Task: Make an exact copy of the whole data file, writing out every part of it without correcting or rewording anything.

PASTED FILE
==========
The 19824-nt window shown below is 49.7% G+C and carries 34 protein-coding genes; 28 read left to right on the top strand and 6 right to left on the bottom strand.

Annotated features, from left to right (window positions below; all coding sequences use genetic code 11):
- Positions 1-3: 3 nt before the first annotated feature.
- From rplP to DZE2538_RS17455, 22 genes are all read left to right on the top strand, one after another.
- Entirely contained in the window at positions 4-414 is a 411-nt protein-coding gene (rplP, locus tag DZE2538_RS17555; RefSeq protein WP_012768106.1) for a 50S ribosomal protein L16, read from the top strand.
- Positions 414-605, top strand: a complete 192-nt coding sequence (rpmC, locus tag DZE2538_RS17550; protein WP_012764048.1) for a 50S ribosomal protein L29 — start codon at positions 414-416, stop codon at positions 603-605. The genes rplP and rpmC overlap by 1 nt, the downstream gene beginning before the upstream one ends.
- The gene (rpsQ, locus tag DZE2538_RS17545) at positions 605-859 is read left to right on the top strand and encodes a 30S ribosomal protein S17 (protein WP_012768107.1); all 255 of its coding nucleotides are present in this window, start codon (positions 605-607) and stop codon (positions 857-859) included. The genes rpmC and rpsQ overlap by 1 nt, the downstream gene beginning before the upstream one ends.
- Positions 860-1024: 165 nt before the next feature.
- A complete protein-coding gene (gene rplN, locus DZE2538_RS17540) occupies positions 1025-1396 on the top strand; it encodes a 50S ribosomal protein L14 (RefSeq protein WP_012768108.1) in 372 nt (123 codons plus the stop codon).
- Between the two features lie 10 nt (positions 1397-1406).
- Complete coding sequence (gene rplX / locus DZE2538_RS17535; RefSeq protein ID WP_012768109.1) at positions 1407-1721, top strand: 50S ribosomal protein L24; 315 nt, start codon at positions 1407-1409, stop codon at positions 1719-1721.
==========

The 19824-nt window shown below is 49.7% G+C and carries 34 protein-coding genes; 28 read left to right on the top strand and 6 right to left on the bottom strand.

Annotated features, from left to right (window positions below; all coding sequences use genetic code 11):
- Positions 1-3: 3 nt before the first annotated feature.
- From rplP to DZE2538_RS17455, 22 genes are all read left to right on the top strand, one after another.
- Entirely contained in the window at positions 4-414 is a 411-nt protein-coding gene (rplP, locus tag DZE2538_RS17555; RefSeq protein WP_012768106.1) for a 50S ribosomal protein L16, read from the top strand.
- Positions 414-605, top strand: a complete 192-nt coding sequence (rpmC, locus tag DZE2538_RS17550; protein WP_012764048.1) for a 50S ribosomal protein L29 — start codon at positions 414-416, stop codon at positions 603-605. The genes rplP and rpmC overlap by 1 nt, the downstream gene beginning before the upstream one ends.
- The gene (rpsQ, locus tag DZE2538_RS17545) at positions 605-859 is read left to right on the top strand and encodes a 30S ribosomal protein S17 (protein WP_012768107.1); all 255 of its coding nucleotides are present in this window, start codon (positions 605-607) and stop codon (positions 857-859) included. The genes rpmC and rpsQ overlap by 1 nt, the downstream gene beginning before the upstream one ends.
- Positions 860-1024: 165 nt before the next feature.
- A complete protein-coding gene (gene rplN, locus DZE2538_RS17540) occupies positions 1025-1396 on the top strand; it encodes a 50S ribosomal protein L14 (RefSeq protein WP_012768108.1) in 372 nt (123 codons plus the stop codon).
- Between the two features lie 10 nt (positions 1397-1406).
- Complete coding sequence (gene rplX / locus DZE2538_RS17535; RefSeq protein ID WP_012768109.1) at positions 1407-1721, top strand: 50S ribosomal protein L24; 315 nt, start codon at positions 1407-1409, stop codon at positions 1719-1721.